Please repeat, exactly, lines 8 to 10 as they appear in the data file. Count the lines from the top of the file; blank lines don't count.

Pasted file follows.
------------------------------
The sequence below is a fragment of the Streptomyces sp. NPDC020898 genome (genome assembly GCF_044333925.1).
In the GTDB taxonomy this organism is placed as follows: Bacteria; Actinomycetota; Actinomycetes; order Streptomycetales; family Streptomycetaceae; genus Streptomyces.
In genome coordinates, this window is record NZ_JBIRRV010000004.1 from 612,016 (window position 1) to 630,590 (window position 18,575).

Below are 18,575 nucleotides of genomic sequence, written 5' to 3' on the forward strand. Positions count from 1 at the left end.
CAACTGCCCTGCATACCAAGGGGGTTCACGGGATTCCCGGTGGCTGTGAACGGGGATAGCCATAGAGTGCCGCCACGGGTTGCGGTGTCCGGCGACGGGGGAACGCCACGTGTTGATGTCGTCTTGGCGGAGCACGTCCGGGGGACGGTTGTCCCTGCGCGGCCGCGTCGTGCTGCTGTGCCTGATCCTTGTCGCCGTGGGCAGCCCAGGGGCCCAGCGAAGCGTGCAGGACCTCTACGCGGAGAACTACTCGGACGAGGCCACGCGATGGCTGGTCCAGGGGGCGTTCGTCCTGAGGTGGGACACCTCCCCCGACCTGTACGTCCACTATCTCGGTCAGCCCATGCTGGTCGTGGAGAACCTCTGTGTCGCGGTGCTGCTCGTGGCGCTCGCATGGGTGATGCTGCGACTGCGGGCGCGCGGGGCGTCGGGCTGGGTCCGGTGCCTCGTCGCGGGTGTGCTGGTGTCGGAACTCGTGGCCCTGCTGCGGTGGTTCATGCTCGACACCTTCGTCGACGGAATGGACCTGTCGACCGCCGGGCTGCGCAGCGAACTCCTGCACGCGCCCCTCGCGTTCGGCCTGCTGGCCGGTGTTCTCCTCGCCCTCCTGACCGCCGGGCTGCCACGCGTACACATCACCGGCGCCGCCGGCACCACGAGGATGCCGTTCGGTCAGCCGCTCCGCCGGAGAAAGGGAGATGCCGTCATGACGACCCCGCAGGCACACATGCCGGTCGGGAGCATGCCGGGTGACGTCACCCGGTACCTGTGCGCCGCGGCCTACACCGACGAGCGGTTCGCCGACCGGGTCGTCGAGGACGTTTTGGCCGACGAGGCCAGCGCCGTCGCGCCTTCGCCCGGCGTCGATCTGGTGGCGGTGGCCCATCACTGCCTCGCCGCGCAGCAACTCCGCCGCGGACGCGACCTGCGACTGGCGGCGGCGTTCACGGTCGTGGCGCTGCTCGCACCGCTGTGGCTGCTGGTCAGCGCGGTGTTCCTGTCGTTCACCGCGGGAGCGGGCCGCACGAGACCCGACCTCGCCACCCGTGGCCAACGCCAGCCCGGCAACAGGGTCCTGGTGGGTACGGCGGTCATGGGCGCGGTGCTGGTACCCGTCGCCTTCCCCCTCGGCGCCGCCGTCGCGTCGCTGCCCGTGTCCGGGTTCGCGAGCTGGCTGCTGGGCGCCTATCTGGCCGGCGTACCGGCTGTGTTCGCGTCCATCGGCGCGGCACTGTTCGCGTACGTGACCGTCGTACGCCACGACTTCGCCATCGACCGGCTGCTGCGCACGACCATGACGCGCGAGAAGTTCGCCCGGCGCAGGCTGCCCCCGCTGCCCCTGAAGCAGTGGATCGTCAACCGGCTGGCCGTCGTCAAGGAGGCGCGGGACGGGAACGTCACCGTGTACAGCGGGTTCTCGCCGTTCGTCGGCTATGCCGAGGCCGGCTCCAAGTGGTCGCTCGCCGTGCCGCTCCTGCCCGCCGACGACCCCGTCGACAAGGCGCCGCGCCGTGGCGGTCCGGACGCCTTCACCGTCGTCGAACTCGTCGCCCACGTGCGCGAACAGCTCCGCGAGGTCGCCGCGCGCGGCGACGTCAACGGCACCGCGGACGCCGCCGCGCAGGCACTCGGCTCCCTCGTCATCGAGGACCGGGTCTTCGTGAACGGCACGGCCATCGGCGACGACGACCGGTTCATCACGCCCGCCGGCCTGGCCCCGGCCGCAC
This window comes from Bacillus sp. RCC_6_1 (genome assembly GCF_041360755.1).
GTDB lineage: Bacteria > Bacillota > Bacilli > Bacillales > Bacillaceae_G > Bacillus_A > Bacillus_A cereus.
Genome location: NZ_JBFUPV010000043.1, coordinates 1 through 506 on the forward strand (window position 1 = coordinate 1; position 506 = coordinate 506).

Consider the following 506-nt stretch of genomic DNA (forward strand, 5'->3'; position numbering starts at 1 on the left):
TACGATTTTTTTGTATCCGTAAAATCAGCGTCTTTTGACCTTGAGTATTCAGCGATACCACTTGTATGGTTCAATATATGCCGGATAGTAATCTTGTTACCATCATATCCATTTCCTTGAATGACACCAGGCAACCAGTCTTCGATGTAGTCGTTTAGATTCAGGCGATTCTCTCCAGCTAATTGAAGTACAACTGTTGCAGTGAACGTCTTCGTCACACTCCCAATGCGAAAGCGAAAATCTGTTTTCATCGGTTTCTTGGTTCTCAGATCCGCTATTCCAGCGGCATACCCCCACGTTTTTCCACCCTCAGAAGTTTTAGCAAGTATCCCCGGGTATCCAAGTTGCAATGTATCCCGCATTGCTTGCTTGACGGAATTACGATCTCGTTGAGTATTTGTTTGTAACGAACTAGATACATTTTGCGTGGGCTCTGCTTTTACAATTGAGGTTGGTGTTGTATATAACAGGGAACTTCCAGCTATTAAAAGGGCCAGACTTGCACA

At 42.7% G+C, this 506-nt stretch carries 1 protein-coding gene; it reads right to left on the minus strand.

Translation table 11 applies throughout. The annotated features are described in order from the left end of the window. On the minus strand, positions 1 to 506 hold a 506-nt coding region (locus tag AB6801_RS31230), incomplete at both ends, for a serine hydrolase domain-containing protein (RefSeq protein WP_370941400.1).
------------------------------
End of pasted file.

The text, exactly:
Genome location: NZ_JBFUPV010000043.1, coordinates 1 through 506 on the forward strand (window position 1 = coordinate 1; position 506 = coordinate 506).

Consider the following 506-nt stretch of genomic DNA (forward strand, 5'->3'; position numbering starts at 1 on the left):
TACGATTTTTTTGTATCCGTAAAATCAGCGTCTTTTGACCTTGAGTATTCAGCGATACCACTTGTATGGTTCAATATATGCCGGATAGTAATCTTGTTACCATCATATCCATTTCCTTGAATGACACCAGGCAACCAGTCTTCGATGTAGTCGTTTAGATTCAGGCGATTCTCTCCAGCTAATTGAAGTACAACTGTTGCAGTGAACGTCTTCGTCACACTCCCAATGCGAAAGCGAAAATCTGTTTTCATCGGTTTCTTGGTTCTCAGATCCGCTATTCCAGCGGCATACCCCCACGTTTTTCCACCCTCAGAAGTTTTAGCAAGTATCCCCGGGTATCCAAGTTGCAATGTATCCCGCATTGCTTGCTTGACGGAATTACGATCTCGTTGAGTATTTGTTTGTAACGAACTAGATACATTTTGCGTGGGCTCTGCTTTTACAATTGAGGTTGGTGTTGTATATAACAGGGAACTTCCAGCTATTAAAAGGGCCAGACTTGCACA